India Markets closed

India barred from covering Maldives presidential polls

Even as around 2,60,000 Maldivians are set to cast their vote on Sunday, questions rise over the fairness of the elections.

Even as around 2,60,000 Maldivians are set to cast their vote on Sunday, questions rise over the fairness of the elections.

The Abdullah Yameen government has barred free and open coverage of the island nation's third-ever multi party presidential election since 2008 by barring many international journalists from traveling to Maldives to cover the elections. None of the news organisations from India has got visas to travel. Although there is "visa on arrival" for Indian citizens, business visas were required for those who wanted to cover the September 23 Presidential polls.

The Asian Network for Free Elections (ANFREL) denounces recent developments in the island nation of Maldives, which ensure that the upcoming presidential election of September 23 cannot be considered free and fair.

While the Yameen administration continues to maintain that elections would be "free" and "fair", it has received flak from all quarters. International observers such as the EU and the UN are not sending teams because the government has failed to comply with the Supreme Court order of February 1 to release all political prisoners and reinstate the 12 ousted MPs.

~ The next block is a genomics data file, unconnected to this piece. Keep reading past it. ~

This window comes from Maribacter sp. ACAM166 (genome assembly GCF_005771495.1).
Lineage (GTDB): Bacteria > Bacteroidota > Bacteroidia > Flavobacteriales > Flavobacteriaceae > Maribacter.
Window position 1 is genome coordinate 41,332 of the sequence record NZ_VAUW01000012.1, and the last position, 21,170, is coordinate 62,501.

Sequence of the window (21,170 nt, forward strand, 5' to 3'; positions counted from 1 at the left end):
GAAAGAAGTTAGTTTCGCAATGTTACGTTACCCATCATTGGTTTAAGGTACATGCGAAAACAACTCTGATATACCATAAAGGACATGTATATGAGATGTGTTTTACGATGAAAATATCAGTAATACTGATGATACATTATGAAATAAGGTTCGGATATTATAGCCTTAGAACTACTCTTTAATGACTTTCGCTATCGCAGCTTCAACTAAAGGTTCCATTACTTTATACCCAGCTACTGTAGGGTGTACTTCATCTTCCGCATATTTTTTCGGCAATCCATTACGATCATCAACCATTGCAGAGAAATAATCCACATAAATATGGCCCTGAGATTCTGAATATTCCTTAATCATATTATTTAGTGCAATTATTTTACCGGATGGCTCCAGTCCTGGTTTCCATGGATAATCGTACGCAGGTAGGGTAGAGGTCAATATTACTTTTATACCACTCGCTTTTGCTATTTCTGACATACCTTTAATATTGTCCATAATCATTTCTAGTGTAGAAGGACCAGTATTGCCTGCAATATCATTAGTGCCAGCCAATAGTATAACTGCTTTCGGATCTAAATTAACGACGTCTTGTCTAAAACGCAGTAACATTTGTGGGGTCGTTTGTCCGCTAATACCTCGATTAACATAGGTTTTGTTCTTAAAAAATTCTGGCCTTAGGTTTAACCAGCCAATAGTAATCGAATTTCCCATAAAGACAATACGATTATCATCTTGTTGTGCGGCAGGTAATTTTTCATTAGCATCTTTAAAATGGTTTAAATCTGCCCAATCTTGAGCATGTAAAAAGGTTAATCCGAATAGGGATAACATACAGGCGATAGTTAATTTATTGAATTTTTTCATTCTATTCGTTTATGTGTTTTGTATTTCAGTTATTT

Calling the latest "obstruction" of media outlets and observers, The Asian Network for Free Elections (ANFREL) said that this was the latest sign of "polling misconduct".

"The political environment in the country is heavily tipped in favour of the ruling party, as critical media are being subdued into silence, and opposition figures sentenced to jail terms or forced into exile for politically motivated charges," ANFREL said in a statement.

The Elections Commission named journalists from The Wire, The Economic Times, The Hindu, and WION as "international observers." However, journalists have said that their visas to travel to the Maldives have either been denied, or not issued.

Devirupa Mitra of the Wire said, "I checked with my sponsor last night after the immigration authority statement and tweets. He also checked again and I haven't got the approval for the visa."

Many international media outlets and organisations are calling this the high stakes game between India and China. A pro-Yameen government news network recently put out a documentary "Is Maldives going to be another Sikkim?", alluding to India as a coloniser and misrepresenting facts.

Responding to a specific question on the documentary, MEA spokesperson Raveesh Kumar said, "On the second question regarding a report telecast on Channel 13, we have seen the telecast of the documentary. The content are absolutely fake, motivated and is a malicious attempt to malign India."

While sources in India say they are monitoring the situation on the ground with a lot of "concern", they have pinned their hopes on the people of the island nation.

"We are absolutely confident that the people of Maldives know the truth and will see the design behind telecasting this documentary at this critical juncture before the elections", said Raveesh Kumar.

While the President Yameen of the Progressive Party of Maldives (PPM), is seeking a second term in the name of "transformative economic development", the opposition has put up a coalition candidate, senior lawmaker Ibrahim Mohamed Solih, led by the Maldivian Democratic Party (MDP) to bring back democracy in this Indian Ocean archipelago.

ALSO READ: Air India flight lands on under-construction runway in Maldives, pilots taken off duty